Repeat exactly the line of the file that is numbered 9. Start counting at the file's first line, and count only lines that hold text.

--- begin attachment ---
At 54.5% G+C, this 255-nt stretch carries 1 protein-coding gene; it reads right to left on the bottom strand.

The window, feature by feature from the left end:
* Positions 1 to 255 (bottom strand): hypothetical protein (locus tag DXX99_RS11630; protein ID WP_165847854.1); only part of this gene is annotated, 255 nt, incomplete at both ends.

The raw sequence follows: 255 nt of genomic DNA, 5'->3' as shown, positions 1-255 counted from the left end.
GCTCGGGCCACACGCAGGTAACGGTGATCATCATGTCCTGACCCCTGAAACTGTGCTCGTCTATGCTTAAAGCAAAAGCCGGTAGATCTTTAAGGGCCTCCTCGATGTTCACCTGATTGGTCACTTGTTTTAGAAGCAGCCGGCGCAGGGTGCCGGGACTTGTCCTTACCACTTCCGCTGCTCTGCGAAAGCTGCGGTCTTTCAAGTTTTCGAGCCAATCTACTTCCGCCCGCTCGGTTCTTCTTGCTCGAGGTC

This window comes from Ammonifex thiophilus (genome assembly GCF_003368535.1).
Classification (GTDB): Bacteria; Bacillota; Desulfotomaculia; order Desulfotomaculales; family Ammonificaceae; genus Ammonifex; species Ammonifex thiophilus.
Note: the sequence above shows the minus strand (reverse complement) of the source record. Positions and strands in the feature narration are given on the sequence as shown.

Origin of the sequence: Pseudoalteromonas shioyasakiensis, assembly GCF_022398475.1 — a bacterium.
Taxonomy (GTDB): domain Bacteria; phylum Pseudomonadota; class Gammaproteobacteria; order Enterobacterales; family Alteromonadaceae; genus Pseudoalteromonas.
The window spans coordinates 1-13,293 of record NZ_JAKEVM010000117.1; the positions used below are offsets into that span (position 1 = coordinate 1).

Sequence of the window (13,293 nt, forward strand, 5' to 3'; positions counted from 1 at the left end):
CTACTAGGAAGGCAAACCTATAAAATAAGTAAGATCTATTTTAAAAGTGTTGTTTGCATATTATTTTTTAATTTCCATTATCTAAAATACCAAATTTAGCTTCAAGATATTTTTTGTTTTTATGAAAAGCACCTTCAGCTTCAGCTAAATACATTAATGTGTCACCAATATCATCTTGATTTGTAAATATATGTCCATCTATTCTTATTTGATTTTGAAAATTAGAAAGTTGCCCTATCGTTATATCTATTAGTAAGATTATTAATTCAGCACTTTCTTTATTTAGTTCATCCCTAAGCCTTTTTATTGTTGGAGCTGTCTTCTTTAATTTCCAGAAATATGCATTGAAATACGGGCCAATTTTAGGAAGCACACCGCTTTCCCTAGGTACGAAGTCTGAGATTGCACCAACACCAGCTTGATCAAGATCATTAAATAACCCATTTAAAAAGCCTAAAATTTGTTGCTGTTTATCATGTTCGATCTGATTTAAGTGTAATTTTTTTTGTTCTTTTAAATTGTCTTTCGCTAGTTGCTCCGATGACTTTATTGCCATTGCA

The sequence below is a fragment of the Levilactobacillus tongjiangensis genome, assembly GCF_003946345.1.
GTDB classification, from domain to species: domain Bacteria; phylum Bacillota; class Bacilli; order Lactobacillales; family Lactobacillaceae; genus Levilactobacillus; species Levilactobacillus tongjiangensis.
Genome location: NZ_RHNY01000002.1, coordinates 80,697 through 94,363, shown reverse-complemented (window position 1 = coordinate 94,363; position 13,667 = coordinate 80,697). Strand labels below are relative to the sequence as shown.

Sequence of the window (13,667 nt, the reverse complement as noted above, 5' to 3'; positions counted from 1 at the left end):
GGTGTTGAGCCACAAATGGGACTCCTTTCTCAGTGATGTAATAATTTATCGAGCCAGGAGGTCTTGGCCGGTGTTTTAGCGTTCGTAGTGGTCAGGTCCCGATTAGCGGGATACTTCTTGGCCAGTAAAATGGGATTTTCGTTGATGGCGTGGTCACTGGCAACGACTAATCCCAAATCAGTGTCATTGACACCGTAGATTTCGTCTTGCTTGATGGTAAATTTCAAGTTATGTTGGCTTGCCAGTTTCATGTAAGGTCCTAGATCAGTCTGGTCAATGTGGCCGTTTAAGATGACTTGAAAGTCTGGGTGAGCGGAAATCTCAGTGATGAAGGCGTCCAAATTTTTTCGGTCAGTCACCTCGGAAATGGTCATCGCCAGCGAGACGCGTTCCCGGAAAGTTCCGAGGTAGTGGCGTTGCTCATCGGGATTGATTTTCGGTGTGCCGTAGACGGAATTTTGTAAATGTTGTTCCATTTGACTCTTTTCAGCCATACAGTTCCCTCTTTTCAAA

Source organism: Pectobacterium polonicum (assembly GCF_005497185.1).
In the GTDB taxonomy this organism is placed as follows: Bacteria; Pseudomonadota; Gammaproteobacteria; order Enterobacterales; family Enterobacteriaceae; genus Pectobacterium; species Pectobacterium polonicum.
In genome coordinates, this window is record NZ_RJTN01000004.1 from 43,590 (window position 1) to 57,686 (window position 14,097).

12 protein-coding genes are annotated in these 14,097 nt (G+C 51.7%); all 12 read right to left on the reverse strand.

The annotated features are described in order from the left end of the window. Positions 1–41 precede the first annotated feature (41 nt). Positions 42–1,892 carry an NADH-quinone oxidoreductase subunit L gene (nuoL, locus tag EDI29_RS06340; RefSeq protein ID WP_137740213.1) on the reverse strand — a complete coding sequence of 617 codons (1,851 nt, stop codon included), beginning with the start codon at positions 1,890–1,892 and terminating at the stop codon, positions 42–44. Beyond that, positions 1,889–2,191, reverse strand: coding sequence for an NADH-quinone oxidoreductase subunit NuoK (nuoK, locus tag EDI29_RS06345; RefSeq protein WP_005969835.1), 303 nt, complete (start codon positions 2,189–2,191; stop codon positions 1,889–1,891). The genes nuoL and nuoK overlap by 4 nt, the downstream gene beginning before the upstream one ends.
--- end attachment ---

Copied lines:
Origin of the sequence: Pseudoalteromonas shioyasakiensis, assembly GCF_022398475.1 — a bacterium.